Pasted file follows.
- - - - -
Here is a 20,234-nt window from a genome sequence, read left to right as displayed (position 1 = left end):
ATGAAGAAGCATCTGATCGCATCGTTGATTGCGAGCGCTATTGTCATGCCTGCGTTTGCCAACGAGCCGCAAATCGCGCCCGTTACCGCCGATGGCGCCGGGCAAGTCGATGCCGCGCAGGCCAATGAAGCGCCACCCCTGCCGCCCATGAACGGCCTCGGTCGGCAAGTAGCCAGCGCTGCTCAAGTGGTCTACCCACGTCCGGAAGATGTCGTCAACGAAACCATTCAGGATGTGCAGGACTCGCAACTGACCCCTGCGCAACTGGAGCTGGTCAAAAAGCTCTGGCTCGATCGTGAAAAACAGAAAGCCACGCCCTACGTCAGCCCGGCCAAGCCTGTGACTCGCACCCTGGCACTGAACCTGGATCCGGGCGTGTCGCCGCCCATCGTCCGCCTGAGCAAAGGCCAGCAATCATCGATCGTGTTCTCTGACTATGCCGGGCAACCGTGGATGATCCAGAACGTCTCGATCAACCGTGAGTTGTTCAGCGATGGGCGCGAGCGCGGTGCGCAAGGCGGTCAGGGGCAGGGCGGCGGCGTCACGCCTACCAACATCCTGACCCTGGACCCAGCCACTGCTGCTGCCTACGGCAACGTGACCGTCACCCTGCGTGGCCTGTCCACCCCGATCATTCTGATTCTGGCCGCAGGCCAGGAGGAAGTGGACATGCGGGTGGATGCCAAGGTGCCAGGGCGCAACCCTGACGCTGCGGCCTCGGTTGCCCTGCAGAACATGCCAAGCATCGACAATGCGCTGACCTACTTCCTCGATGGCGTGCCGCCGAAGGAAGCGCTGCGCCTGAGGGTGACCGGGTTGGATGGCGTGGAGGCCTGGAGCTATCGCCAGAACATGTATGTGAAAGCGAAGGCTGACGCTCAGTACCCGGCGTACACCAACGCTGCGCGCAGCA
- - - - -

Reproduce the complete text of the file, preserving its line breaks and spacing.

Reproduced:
Here is a 20,234-nt window from a genome sequence, read left to right as displayed (position 1 = left end):
ATGAAGAAGCATCTGATCGCATCGTTGATTGCGAGCGCTATTGTCATGCCTGCGTTTGCCAACGAGCCGCAAATCGCGCCCGTTACCGCCGATGGCGCCGGGCAAGTCGATGCCGCGCAGGCCAATGAAGCGCCACCCCTGCCGCCCATGAACGGCCTCGGTCGGCAAGTAGCCAGCGCTGCTCAAGTGGTCTACCCACGTCCGGAAGATGTCGTCAACGAAACCATTCAGGATGTGCAGGACTCGCAACTGACCCCTGCGCAACTGGAGCTGGTCAAAAAGCTCTGGCTCGATCGTGAAAAACAGAAAGCCACGCCCTACGTCAGCCCGGCCAAGCCTGTGACTCGCACCCTGGCACTGAACCTGGATCCGGGCGTGTCGCCGCCCATCGTCCGCCTGAGCAAAGGCCAGCAATCATCGATCGTGTTCTCTGACTATGCCGGGCAACCGTGGATGATCCAGAACGTCTCGATCAACCGTGAGTTGTTCAGCGATGGGCGCGAGCGCGGTGCGCAAGGCGGTCAGGGGCAGGGCGGCGGCGTCACGCCTACCAACATCCTGACCCTGGACCCAGCCACTGCTGCTGCCTACGGCAACGTGACCGTCACCCTGCGTGGCCTGTCCACCCCGATCATTCTGATTCTGGCCGCAGGCCAGGAGGAAGTGGACATGCGGGTGGATGCCAAGGTGCCAGGGCGCAACCCTGACGCTGCGGCCTCGGTTGCCCTGCAGAACATGCCAAGCATCGACAATGCGCTGACCTACTTCCTCGATGGCGTGCCGCCGAAGGAAGCGCTGCGCCTGAGGGTGACCGGGTTGGATGGCGTGGAGGCCTGGAGCTATCGCCAGAACATGTATGTGAAAGCGAAGGCTGACGCTCAGTACCCGGCGTACACCAACGCTGCGCGCAGCA